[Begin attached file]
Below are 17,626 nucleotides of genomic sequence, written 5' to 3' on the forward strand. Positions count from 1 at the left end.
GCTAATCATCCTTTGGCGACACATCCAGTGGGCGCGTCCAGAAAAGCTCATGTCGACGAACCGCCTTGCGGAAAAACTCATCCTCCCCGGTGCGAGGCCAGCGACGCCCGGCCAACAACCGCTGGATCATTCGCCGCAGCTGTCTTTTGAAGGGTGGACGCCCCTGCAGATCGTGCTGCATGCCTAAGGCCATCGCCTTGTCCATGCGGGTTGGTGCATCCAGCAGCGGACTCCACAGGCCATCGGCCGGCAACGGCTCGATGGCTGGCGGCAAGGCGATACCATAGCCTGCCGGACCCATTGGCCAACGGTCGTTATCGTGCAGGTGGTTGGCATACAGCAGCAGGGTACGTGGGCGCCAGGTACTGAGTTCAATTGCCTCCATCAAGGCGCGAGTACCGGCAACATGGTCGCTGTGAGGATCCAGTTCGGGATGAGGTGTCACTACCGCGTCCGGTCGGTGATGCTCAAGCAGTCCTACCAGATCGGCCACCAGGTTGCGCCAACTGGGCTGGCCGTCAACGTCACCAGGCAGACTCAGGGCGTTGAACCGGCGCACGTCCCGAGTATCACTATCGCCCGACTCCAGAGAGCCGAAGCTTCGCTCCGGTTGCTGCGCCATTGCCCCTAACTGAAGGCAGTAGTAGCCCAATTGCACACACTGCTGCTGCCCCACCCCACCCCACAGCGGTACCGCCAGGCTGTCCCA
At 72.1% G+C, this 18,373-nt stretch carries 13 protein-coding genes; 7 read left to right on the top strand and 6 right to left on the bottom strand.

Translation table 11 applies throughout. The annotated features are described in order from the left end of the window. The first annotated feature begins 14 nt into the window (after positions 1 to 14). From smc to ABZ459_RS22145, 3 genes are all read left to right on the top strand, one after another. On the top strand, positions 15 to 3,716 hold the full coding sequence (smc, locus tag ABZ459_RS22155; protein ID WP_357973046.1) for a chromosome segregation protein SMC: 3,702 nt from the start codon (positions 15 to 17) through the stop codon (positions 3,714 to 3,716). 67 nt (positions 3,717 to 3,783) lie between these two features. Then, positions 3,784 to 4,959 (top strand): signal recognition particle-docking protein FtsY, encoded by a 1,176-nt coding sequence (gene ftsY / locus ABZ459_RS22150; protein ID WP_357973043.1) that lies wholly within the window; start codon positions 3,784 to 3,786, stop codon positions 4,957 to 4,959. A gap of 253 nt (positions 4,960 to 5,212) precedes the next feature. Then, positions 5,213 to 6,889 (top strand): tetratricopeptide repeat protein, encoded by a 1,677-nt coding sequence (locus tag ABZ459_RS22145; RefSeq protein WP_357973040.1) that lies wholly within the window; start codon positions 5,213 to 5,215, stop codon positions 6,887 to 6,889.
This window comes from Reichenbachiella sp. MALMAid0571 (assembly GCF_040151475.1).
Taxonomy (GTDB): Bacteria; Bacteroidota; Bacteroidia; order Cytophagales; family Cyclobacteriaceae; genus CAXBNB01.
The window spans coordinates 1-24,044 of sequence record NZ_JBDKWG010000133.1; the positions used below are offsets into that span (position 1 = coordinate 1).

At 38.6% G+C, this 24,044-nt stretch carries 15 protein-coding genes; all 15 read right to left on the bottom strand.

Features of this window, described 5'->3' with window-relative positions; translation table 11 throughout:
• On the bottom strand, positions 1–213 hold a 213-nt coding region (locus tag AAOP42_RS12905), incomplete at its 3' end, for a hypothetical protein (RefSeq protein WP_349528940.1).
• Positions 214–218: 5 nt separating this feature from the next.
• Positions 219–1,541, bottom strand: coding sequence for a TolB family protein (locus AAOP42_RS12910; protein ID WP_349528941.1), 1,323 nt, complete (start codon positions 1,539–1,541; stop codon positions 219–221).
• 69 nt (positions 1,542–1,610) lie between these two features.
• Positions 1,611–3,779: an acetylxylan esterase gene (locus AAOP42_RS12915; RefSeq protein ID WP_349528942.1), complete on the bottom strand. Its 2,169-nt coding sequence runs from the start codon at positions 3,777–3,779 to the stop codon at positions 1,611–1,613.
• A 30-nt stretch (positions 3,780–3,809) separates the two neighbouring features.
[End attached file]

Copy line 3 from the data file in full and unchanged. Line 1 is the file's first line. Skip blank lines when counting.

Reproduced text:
At 72.1% G+C, this 18,373-nt stretch carries 13 protein-coding genes; 7 read left to right on the top strand and 6 right to left on the bottom strand.